Richard Charles Vari died at his home in Botetourt County on June 12, 2022, after being diagnosed with ALS (Lou Gehrig’s Disease) one year before.
Rick lived a large life and was generous with his love and talent. He was born in Lynch, Harlan County, Ky., on April 9, 1954, and then moved to Cumberland, Ky., a few years later. Born to Elizabeth “Lib” Vari Ball, he was then adopted and raised by his grandmother, Elizabeth Orres Vari. Mama Vari provided a home that fostered a love of learning, storytelling, gardening, canning, and cooking all things Hungarian. They lived among a close-knit community of coal mining families. He attended St. Stephen Catholic Church and school before graduating from Cumberland High School in 1972. His religious upbringing helped create a foundation of faith that aided him in his intense year-long struggle with ALS. Rick first finished one year at Southeast Kentucky Community College, then attended the University of Kentucky in Lexington where he obtained a biology bachelor’s degree, followed by a master’s and Ph.D. in Physiology. He later came back to Southeast CC to give the commencement address in 1995. He stuck to his Kentucky Appalachian roots, whether it be bourbon, bluegrass music, horse racing, or his beloved Wildcats. He embraced and was proud of his Hungarian coal mining heritage.
Rick was an example of a full life in all aspects. His family was his rock; his wife of 43 years, Patty Ryan Maloney Vari; daughter, Elizabeth Ryan (Liz) Vari Mutcheson and son-in-law, Brock Mutcheson; son, Richard Alexander (Alex) Vari and daughter-in-law, Jill Robideaux Vari; grandchildren, Sylvia Elizabeth Mutcheson, Ryan Irene Mutcheson, Gibson Charles Vari, and Eloise Victoria Vari. The grandchildren were at the center of his big heart and he, as their Pupo, loved sharing with them all the tricks of fishing and crabbing at the beach. He loved them immensely and was most sad to think he wouldn’t be physically present in their lives as they grew up. His wife, daughter, and son were everything to him as he was to them.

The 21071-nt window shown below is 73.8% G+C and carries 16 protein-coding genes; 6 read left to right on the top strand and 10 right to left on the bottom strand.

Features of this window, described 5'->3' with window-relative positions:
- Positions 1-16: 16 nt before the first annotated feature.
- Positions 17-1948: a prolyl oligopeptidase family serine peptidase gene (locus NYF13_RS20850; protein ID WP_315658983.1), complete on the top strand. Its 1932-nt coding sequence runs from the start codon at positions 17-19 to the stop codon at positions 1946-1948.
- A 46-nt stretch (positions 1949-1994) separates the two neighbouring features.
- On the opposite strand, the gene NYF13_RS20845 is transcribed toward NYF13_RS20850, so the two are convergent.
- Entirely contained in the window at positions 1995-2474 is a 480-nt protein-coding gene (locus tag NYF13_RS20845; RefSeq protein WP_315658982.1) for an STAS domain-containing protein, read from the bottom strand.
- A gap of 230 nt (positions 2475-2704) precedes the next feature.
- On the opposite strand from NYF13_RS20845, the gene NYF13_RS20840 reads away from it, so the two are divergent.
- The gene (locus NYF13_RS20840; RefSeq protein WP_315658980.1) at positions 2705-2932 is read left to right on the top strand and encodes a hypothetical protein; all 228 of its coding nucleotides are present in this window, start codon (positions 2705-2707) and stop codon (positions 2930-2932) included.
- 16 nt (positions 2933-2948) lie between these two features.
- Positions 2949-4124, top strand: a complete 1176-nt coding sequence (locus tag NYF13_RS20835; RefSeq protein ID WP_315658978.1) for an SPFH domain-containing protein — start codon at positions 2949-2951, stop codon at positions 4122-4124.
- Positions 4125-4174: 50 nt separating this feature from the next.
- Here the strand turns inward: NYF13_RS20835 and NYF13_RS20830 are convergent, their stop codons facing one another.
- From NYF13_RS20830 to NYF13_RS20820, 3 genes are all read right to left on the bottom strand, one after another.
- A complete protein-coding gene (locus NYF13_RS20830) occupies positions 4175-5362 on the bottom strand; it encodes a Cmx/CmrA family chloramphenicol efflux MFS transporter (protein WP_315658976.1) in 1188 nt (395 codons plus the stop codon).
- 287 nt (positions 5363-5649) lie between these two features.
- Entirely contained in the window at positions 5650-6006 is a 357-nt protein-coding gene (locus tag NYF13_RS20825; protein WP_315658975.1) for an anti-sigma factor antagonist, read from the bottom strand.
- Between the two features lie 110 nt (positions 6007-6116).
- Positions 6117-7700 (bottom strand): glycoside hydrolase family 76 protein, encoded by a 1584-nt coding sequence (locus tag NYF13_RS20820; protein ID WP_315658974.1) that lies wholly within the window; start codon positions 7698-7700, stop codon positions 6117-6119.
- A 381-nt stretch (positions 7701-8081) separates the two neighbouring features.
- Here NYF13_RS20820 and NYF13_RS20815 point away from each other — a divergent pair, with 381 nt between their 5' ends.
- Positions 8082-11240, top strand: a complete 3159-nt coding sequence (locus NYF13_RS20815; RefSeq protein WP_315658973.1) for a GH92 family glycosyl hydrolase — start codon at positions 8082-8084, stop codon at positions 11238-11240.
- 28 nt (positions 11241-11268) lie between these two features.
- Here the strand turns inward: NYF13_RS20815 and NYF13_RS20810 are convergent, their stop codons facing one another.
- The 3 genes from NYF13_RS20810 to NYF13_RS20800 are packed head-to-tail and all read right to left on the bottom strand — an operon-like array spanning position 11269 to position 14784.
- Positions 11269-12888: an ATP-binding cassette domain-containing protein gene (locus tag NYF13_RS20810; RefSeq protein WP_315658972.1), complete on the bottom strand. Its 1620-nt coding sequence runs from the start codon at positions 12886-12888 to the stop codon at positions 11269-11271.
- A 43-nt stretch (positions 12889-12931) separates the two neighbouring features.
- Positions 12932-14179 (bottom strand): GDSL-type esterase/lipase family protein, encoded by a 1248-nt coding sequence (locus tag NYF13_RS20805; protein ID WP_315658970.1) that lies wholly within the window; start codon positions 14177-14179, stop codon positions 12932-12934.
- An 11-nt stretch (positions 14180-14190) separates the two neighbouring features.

Rick was passionate about living, which manifested itself in the many ways he succeeded in life. He had successes on the football field, on the debate team, and on the theatrical stage in his young adult years. He went on to train in kidney research at the University of Missouri Columbia, conduct cardio-renal research at Tulane University in New Orleans, and then found himself immersed in medical school curriculum development first at the University of North Dakota, followed by his recruitment to Roanoke to help start the (VTCSOM) Virginia Tech Carilion School of Medicine problem-based learning and inter-professional education curriculum, which were his hallmarks. As Senior Dean for Academic Affairs at VTCSOM he was responsible for the four-year curriculum. Of all his many publications in research and educational journals, he was most proud of authoring articles with his wife, Patty, and his son-in-law, Brock. His passion for medical education spurred his success. He was the recipient of many national awards, including the Alpha Omega Alpha Paul Glazer Distinguished Teacher Award from the American Association of Medical Colleges and the International Association of Medical Science Educators (IAMSE), Finnerty Lifetime Achievement Award. He was on the board of IAMSE before serving as president. He credits IAMSE for his development as a medical educator. Conferences around the globe afforded he and Patty world travel, which they so loved.